The Shawshank Redemption has been voted the greatest film of all time, in our new poll of Australian moviegoers. Critic Luke Buckmaster returns to this classic film and reflects on why it continues to inspire audiences.
What can one say about The Shawshank Redemption that hasn’t been said before? For starters, writer/director Frank Darabont’s 1994 masterpiece (adapted from a short story by Stephen King) has been wholeheartedly endorsed by Flicks readers, who voted it the greatest film ever made in our new poll, which was drawn from 13,107 votes. To put it in language inspired by Morgan Freeman’s elegant but straight-talking narration: the film about a man who crawled through a river of shit came out superbly clean on the other side.
Every time I return to this film, which I must have watched at least seven or eight times, it sweeps me away with its cinematic artistry and wows me with its humanity. In short: the story of a wrongly convicted banker (Andy Dufresne, played by Tim Robbins) who eventually escapes from the titular prison fills me – fills all of us, I am sure – with feelings. I find myself recalling situations in the film almost as if I was there, sharing this world with the characters.
Journeying back to Shawshank once more in the wake of Flicks’ poll, I asked myself: why does this film touch us so deeply? What is it really about? I came up with several answers to that question, then whittled the list down to the three that resonate the strongest with me. This article is intended for people who have seen the film; the first to cry “spoiler” gets thrown in The Hole for a month.
It is about coming to terms with the past
In a melancholic moment towards the end, Andy shares a profound reassessment of his former self. He tells Red (Morgan Freeman) that he did in fact kill his wife, but “I didn’t pull the trigger. I drove her away. And that’s why she died, because of me. The way I am.” He has come to believe that had he been a better husband – more attentive to her needs, more expressive of his feelings – his murdered wife would still be alive. Andy has suffered punishment for a crime he didn’t commit, but instead of being blinded by anger he in effect says ‘I may not guilty of the crime I was put in here for, but I am guilty nevertheless: I should have been a better man.’ There is something truly inspiring about that kind of introspection.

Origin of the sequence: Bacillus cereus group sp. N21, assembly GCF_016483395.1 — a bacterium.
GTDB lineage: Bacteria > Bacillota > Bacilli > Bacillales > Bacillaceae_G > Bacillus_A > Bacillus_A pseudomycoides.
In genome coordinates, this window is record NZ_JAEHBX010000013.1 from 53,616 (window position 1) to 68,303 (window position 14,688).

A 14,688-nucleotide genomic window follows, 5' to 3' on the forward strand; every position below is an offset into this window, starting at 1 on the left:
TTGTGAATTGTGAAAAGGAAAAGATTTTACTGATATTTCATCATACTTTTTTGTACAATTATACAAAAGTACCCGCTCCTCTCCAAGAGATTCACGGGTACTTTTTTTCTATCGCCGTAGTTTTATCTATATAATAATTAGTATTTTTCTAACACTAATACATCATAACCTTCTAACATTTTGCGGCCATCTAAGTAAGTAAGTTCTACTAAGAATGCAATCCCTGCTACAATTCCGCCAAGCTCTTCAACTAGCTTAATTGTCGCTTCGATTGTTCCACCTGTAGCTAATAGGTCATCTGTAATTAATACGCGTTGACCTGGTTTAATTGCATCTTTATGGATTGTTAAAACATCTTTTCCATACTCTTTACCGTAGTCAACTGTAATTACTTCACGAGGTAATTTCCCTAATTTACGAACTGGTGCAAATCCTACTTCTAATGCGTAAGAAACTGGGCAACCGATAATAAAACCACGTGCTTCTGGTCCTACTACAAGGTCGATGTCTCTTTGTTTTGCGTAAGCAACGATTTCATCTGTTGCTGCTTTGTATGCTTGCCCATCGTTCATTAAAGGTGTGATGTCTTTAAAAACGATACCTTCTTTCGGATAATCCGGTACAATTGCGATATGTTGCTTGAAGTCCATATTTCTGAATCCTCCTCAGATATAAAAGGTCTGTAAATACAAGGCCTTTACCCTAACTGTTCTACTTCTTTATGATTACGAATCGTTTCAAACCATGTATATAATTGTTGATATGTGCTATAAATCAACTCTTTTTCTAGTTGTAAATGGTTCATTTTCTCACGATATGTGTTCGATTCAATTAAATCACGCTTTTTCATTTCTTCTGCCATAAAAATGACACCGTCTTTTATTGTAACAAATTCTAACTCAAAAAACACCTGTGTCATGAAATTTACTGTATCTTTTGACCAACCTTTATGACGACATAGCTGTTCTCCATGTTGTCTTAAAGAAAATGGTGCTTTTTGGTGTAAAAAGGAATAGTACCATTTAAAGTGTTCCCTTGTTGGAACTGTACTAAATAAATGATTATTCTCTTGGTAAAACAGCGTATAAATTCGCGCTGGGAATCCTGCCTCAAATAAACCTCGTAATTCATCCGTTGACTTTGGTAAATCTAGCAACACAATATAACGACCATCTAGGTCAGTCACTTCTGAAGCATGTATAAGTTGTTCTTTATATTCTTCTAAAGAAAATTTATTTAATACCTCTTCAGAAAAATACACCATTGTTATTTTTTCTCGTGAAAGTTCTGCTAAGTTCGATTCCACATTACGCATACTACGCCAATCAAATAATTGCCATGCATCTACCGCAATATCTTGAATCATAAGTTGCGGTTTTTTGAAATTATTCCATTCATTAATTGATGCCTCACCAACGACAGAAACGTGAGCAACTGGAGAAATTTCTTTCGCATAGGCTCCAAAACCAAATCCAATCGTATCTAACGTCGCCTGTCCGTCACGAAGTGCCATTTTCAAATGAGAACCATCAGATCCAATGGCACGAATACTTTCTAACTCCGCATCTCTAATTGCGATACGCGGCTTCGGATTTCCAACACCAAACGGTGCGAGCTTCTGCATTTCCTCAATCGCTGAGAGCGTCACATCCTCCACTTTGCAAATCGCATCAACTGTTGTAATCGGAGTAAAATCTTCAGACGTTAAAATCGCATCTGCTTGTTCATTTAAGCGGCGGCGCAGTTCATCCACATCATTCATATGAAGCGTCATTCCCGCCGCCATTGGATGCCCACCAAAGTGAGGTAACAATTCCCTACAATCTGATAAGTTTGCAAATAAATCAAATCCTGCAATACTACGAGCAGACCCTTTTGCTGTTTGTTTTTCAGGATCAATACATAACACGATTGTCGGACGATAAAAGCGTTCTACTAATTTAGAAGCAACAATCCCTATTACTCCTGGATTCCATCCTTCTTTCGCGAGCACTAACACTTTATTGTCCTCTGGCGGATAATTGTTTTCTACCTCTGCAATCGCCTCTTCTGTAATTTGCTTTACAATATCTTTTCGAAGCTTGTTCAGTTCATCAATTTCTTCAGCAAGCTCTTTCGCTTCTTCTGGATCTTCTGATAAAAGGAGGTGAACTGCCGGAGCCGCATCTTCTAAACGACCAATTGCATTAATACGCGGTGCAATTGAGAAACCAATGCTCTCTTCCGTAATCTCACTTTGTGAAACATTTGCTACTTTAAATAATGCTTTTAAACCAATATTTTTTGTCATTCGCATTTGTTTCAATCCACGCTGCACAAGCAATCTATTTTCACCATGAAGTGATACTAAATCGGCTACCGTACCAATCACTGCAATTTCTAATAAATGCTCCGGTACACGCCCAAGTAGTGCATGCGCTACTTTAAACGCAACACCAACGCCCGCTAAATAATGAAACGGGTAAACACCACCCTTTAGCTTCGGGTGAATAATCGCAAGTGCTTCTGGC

Red, who is guilty of the crime for which he was convicted, also grapples with his former self. At his finale parole hearing he opens up to the assessors about the constant regret he experiences, saying “I look back on the way I was then. A young, stupid kid who committed that terrible crime. I want to talk to him….But I can’t. That kid’s long gone. This old man is all that’s left. I’ve got to live with that.”
It is about hope
The way Darabont considers that word, “hope”, is deeply interesting. The filmmaker doesn’t propose that hope is something you bung on a greeting card and hey presto, life becomes better. Here it is bittersweet and complex. Hardened by many years in jail, Red has come to believe that hope has “got no use on the inside,” because “hope is a dangerous thing. Hope can drive a man insane.” That perspective is understandable from an inmate inside a prison, where one is stripped of basic rights and subservient to the system, with little ability to determine their own destiny.
Red’s warning about the danger of hope resonate when a new inmate, Tommy (Gil Bellows) reveals he has information that could possibly reopen Andy’s case. But Tommy is killed by the evil warden (Bob Gunton) and captain of the guards (Clancy Brown) to silence him. Ultimately, however, we are informed that hope is a great thing; the protagonist would never have escaped from Shawshank without it. The word is mentioned several times in the final monologue, which accompanies vision of Red journeying to meet Andy on a beach in Zihuatanejo. Red says: “I hope I can make it across the border. I hope to see my friend and shake his hand. I hope the pacific is as blue as it has been in my dreams. I hope.”
It is about savouring the moment
The Shawshank Redemption is also about how life is full of precious moments. Our happiness, Darabont appears to be saying, can be determined in part by knowing where to look for these moments, and, when they arrive, deciding to appreciate them. A memorable example occurs when Andy agrees to assist the captain of the guards with financial matters, in return for “three beers a piece for each of my co-workers.” These blokes, taking a break from tarring a roof, drink ice cold beer with the morning sun on their shoulders, feeling for a moment like free men. Darabont cuts to Andy sitting in the shade, with, as Red puts it, “a strange little smile on his face.”
But my favourite example of The Shawshank Redemption as a film about savouring the moment transpires when Andy locks himself inside the warden’s office and broadcasts a vinyl record playing Mozart (the Duettino- Sull’aria from The Marriage of Figaro) to the entire prison yard. He knows the punishment for this will be severe (and it is: two weeks in ‘The Hole’) but judges that the beauty of this moment is worth it. Looking back on this event, Red suggests the opera singers might be “singing about something so beautiful it can’t be expressed in words,” and notes that “for the briefest of moments, every last man at Shawshank felt free.”